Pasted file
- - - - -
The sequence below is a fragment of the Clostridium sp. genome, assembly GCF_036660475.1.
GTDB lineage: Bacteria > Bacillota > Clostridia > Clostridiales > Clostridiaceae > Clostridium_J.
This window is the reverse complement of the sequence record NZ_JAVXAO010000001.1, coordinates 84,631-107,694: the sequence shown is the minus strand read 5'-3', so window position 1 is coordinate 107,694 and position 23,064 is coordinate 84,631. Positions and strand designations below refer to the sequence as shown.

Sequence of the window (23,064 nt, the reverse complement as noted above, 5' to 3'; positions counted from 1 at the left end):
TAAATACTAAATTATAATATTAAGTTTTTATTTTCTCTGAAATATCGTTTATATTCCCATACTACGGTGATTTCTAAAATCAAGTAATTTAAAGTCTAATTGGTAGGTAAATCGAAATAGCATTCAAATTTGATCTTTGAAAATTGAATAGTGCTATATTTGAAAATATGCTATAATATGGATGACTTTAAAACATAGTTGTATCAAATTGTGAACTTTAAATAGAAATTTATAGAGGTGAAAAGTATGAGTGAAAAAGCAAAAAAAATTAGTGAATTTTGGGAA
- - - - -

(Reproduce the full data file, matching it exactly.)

The sequence below is a fragment of the Clostridium sp. genome, assembly GCF_036660475.1.
GTDB lineage: Bacteria > Bacillota > Clostridia > Clostridiales > Clostridiaceae > Clostridium_J.
This window is the reverse complement of the sequence record NZ_JAVXAO010000001.1, coordinates 84,631-107,694: the sequence shown is the minus strand read 5'-3', so window position 1 is coordinate 107,694 and position 23,064 is coordinate 84,631. Positions and strand designations below refer to the sequence as shown.

Sequence of the window (23,064 nt, the reverse complement as noted above, 5' to 3'; positions counted from 1 at the left end):
TAAATACTAAATTATAATATTAAGTTTTTATTTTCTCTGAAATATCGTTTATATTCCCATACTACGGTGATTTCTAAAATCAAGTAATTTAAAGTCTAATTGGTAGGTAAATCGAAATAGCATTCAAATTTGATCTTTGAAAATTGAATAGTGCTATATTTGAAAATATGCTATAATATGGATGACTTTAAAACATAGTTGTATCAAATTGTGAACTTTAAATAGAAATTTATAGAGGTGAAAAGTATGAGTGAAAAAGCAAAAAAAATTAGTGAATTTTGGGAA